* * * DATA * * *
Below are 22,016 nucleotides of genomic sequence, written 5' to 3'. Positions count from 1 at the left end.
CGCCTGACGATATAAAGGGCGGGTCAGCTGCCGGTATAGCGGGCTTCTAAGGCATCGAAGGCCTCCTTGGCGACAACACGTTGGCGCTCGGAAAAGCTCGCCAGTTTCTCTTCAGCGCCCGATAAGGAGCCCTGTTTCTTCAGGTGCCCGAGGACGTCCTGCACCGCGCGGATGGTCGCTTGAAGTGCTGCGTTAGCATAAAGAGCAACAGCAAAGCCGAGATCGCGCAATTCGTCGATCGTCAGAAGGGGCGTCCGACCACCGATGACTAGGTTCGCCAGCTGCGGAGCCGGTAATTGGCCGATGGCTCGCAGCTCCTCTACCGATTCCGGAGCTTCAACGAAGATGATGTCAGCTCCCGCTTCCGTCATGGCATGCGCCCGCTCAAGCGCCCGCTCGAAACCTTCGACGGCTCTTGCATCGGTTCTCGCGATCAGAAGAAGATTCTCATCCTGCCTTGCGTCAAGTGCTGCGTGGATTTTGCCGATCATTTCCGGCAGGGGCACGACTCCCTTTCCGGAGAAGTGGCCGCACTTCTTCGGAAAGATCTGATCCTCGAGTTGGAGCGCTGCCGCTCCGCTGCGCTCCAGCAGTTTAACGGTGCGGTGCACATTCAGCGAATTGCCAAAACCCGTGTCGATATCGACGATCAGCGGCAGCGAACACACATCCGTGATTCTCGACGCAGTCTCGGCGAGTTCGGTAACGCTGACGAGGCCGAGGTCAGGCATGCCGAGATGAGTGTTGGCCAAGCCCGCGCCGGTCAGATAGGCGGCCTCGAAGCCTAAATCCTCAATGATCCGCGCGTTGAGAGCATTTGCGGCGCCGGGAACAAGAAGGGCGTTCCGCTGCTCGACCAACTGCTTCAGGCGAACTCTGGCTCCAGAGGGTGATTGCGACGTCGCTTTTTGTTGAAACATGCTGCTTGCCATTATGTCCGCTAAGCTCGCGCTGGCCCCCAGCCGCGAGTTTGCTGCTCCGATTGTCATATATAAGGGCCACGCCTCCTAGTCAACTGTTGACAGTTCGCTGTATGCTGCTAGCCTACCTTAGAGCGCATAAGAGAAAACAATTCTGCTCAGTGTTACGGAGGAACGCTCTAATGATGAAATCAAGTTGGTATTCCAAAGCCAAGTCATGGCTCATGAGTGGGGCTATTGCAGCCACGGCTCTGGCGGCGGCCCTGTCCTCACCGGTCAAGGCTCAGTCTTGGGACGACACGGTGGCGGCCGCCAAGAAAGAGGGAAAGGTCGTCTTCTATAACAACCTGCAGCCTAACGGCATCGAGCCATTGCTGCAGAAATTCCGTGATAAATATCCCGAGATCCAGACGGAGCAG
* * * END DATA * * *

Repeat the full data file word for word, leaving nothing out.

Below are 22,016 nucleotides of genomic sequence, written 5' to 3'. Positions count from 1 at the left end.
CGCCTGACGATATAAAGGGCGGGTCAGCTGCCGGTATAGCGGGCTTCTAAGGCATCGAAGGCCTCCTTGGCGACAACACGTTGGCGCTCGGAAAAGCTCGCCAGTTTCTCTTCAGCGCCCGATAAGGAGCCCTGTTTCTTCAGGTGCCCGAGGACGTCCTGCACCGCGCGGATGGTCGCTTGAAGTGCTGCGTTAGCATAAAGAGCAACAGCAAAGCCGAGATCGCGCAATTCGTCGATCGTCAGAAGGGGCGTCCGACCACCGATGACTAGGTTCGCCAGCTGCGGAGCCGGTAATTGGCCGATGGCTCGCAGCTCCTCTACCGATTCCGGAGCTTCAACGAAGATGATGTCAGCTCCCGCTTCCGTCATGGCATGCGCCCGCTCAAGCGCCCGCTCGAAACCTTCGACGGCTCTTGCATCGGTTCTCGCGATCAGAAGAAGATTCTCATCCTGCCTTGCGTCAAGTGCTGCGTGGATTTTGCCGATCATTTCCGGCAGGGGCACGACTCCCTTTCCGGAGAAGTGGCCGCACTTCTTCGGAAAGATCTGATCCTCGAGTTGGAGCGCTGCCGCTCCGCTGCGCTCCAGCAGTTTAACGGTGCGGTGCACATTCAGCGAATTGCCAAAACCCGTGTCGATATCGACGATCAGCGGCAGCGAACACACATCCGTGATTCTCGACGCAGTCTCGGCGAGTTCGGTAACGCTGACGAGGCCGAGGTCAGGCATGCCGAGATGAGTGTTGGCCAAGCCCGCGCCGGTCAGATAGGCGGCCTCGAAGCCTAAATCCTCAATGATCCGCGCGTTGAGAGCATTTGCGGCGCCGGGAACAAGAAGGGCGTTCCGCTGCTCGACCAACTGCTTCAGGCGAACTCTGGCTCCAGAGGGTGATTGCGACGTCGCTTTTTGTTGAAACATGCTGCTTGCCATTATGTCCGCTAAGCTCGCGCTGGCCCCCAGCCGCGAGTTTGCTGCTCCGATTGTCATATATAAGGGCCACGCCTCCTAGTCAACTGTTGACAGTTCGCTGTATGCTGCTAGCCTACCTTAGAGCGCATAAGAGAAAACAATTCTGCTCAGTGTTACGGAGGAACGCTCTAATGATGAAATCAAGTTGGTATTCCAAAGCCAAGTCATGGCTCATGAGTGGGGCTATTGCAGCCACGGCTCTGGCGGCGGCCCTGTCCTCACCGGTCAAGGCTCAGTCTTGGGACGACACGGTGGCGGCCGCCAAGAAAGAGGGAAAGGTCGTCTTCTATAACAACCTGCAGCCTAACGGCATCGAGCCATTGCTGCAGAAATTCCGTGATAAATATCCCGAGATCCAGACGGAGCAG